Vir Biotechnology has announced the first marketing authorisation, granted in Australia, for its first commercial product, sotrovimab, developed in partnership with GlaxoSmithKline (GSK). This announcement follows news shared by GSK Australia that the Australian Therapeutic Goods Administration (TGA) has granted provisional marketing authorisation for sotrovimab (under the brand name, Xevudy), a monoclonal antibody for the treatment of adults and adolescents (aged 12 years and above, and weighing at least 40 kg) with COVID-19 who do not require initiation of oxygen due to COVID-19 and who are at increased risk of progression to hospitalisation or death. Sotrovimab is the first monoclonal antibody approved in Australia. As part of its overarching effort to address COVID-19, the Australian Government also recently announced an agreement to purchase sotrovimab, the first supply of which arrived in the country last week, the company said in a statement.
The TGA had previously granted sotrovimab, a provisional determination in April, which provides a mechanism for accelerating the provisional marketing authorisation of promising new medicines. This approval pathway allows companies to apply for registration of medicines for conditions with high unmet clinical needs based on promising early clinical data, it added.
The statement also notified that globally, sotrovimab is authorised for emergency use in the US, received a positive scientific opinion from the Committee for Human Medicinal Products (CHMP) in the European Union (EU), and has been granted temporary authorisation in Bahrain, Canada, Egypt, Italy, Kuwait, Qatar, Singapore and the United Arab Emirates.
Speaking in this regard, George Scangos, PhD, Chief Executive Officer, Vir Biotechnology, said, “The provisional approval of sotrovimab in Australia marks an important milestone for Vir, as it is the first marketing authorisation of our first commercial product. It also represents an important step forward in the Australian government’s efforts to combat the pandemic and prevent the most severe effects of COVID-19, particularly in the face of new and emerging variants. We eagerly anticipate additional regulatory decisions around the world in the coming months and look forward to working with our partner, GSK, to expand patient access to a much-needed treatment option that continues to demonstrate, in vitro, its ability to retain activity against the tested, currently circulating variants of concern and interest, including Delta and Delta Plus.”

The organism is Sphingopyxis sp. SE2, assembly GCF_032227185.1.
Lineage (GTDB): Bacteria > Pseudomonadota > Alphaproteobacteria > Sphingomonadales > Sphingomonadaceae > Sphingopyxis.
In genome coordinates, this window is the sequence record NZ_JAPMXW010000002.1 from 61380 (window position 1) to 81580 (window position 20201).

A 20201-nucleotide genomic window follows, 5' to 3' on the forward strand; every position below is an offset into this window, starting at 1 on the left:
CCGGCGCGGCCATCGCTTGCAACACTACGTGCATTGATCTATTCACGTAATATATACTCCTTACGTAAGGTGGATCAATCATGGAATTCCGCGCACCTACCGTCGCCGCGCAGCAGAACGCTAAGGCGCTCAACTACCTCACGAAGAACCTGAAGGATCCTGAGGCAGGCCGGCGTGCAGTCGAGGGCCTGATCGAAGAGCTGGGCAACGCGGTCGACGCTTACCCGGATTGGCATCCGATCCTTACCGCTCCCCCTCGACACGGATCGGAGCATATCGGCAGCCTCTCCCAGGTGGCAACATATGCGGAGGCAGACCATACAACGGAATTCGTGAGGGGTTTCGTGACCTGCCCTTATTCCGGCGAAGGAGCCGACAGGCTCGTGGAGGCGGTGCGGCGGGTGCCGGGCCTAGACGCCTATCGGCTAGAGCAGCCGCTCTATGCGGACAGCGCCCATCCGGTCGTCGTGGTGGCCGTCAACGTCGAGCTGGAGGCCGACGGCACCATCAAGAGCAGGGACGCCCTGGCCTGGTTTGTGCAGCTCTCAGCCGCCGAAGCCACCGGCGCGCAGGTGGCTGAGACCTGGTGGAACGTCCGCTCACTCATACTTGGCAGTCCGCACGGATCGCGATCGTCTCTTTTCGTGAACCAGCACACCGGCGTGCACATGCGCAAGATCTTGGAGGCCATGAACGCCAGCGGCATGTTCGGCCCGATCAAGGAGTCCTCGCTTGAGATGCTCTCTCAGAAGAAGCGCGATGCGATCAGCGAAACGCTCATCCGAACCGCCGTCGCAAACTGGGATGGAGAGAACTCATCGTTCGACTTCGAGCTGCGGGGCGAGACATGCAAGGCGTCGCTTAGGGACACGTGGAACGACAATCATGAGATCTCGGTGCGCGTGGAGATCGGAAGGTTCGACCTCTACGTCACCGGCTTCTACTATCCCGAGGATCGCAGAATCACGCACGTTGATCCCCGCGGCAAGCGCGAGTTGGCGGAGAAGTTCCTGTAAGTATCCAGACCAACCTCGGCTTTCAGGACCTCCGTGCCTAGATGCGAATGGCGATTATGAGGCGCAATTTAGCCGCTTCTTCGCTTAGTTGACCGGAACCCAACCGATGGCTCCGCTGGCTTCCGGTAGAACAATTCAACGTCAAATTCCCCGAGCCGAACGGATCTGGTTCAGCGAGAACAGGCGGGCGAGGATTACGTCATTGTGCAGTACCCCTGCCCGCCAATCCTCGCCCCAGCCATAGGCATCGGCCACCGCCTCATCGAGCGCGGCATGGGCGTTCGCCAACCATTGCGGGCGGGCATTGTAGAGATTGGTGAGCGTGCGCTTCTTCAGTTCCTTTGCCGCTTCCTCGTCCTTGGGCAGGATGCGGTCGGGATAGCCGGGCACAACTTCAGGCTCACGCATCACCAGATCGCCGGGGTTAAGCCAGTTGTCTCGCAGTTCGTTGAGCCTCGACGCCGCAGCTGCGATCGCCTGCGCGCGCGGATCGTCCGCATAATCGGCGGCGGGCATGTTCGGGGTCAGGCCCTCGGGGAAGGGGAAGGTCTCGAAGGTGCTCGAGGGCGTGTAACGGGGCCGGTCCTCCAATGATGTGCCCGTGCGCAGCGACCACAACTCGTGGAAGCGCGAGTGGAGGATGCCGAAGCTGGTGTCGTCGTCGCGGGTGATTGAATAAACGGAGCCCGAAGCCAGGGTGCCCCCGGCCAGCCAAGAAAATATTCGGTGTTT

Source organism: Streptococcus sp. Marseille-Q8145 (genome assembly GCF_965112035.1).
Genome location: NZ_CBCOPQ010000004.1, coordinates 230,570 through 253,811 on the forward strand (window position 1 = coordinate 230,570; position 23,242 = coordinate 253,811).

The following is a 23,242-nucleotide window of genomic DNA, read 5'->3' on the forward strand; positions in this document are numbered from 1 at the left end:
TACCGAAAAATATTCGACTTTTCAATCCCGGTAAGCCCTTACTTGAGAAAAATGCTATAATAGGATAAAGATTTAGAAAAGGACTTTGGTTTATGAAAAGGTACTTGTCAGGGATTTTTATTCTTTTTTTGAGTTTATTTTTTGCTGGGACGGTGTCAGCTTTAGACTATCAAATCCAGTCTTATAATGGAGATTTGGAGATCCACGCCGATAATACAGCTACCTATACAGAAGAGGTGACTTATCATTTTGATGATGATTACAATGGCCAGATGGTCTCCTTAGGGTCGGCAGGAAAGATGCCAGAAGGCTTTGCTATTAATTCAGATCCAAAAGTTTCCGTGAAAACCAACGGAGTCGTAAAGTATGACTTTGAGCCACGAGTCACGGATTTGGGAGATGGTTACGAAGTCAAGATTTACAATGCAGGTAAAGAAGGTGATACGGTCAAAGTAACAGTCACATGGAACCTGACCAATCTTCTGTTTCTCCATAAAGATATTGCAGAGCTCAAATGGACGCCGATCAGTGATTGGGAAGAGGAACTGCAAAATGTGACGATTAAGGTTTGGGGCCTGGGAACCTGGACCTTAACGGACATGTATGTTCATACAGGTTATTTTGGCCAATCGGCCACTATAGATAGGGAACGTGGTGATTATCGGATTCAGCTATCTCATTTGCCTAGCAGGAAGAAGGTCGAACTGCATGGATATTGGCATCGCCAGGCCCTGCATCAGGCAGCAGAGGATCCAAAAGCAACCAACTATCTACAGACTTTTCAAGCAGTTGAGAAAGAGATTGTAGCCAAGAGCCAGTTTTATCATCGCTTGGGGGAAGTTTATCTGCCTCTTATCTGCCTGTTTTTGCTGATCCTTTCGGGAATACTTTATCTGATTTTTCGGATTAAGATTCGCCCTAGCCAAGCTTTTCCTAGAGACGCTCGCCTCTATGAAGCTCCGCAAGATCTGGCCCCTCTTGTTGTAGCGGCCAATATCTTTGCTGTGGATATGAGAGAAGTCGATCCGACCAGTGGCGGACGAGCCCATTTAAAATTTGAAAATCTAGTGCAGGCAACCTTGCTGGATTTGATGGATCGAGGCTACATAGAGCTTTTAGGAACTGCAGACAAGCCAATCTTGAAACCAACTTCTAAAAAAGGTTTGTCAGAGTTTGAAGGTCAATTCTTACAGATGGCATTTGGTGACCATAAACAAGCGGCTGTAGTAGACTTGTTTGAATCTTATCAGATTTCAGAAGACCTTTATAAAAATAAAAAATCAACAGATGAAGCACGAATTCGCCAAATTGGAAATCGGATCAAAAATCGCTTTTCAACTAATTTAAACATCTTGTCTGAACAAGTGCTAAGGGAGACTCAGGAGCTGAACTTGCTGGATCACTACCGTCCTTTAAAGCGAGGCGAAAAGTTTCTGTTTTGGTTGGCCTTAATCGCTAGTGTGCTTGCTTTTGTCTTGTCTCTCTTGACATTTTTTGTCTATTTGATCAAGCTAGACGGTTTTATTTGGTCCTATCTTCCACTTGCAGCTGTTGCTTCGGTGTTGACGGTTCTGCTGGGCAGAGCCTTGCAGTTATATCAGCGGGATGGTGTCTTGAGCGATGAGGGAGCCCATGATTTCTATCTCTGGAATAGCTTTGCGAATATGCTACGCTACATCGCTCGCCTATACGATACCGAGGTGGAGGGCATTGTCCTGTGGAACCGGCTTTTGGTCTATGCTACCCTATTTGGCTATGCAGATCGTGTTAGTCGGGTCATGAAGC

The regulatory applications currently under assessment around the world, include results of the phase-III COMET-ICE (COVID-19 Monoclonal antibody Efficacy trial – Intent to Care Early) trial, which resulted in a 79 per cent reduction (adjusted relative risk reduction) (p<0.001) in all-cause hospitalisation for more than 24 hours or death due to any cause by day 29 compared to placebo, meeting the primary endpoint of the trial, the statement also said.
It further said that in-vitro data, published in bioRxiv also demonstrate that sotrovimab retains activity against currently circulating variants of concern and interest of the SARS-CoV-2 virus including alpha (B.1.1.7), beta (B.1.351), delta (B.1.617.2), delta plus (AY.1 or AY.2), epsilon (B.1.427/B.1.429), eta (B.1.525), gamma (P.1), iota (B.1.526), kappa (B.1.617.1) and lambda (C.37), as well as new variants from Bristol (B.1.1.7+E484K) and Cameroon (B.1.619), which predominantly include both N440K and E484K mutations that may lead to reduced activity for other neutralising monoclonal antibodies against the SARS-CoV-2 virus.
The statement also notified that this announcement is part of a collaboration between Vir and GSK, signed in April 2020, to research and develop solutions for coronaviruses, including SARS-CoV-2, the virus that causes COVID-19.